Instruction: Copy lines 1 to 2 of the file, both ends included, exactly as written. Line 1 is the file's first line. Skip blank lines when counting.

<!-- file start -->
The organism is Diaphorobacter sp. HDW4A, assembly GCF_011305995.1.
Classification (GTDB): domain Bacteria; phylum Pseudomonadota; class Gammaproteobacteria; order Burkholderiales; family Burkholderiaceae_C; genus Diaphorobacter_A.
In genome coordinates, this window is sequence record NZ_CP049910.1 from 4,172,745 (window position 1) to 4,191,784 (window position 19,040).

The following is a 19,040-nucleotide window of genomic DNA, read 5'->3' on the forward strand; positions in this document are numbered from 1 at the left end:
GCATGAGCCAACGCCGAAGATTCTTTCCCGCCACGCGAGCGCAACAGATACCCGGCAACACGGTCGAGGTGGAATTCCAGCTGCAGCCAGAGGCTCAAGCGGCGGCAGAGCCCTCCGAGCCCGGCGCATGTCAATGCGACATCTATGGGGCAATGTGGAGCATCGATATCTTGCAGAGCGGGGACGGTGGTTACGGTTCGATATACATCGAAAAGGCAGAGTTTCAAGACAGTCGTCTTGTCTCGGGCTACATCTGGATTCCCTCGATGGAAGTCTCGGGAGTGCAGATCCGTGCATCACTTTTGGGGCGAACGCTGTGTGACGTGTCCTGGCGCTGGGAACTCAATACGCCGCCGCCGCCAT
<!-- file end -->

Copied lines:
The organism is Diaphorobacter sp. HDW4A, assembly GCF_011305995.1.
Classification (GTDB): domain Bacteria; phylum Pseudomonadota; class Gammaproteobacteria; order Burkholderiales; family Burkholderiaceae_C; genus Diaphorobacter_A.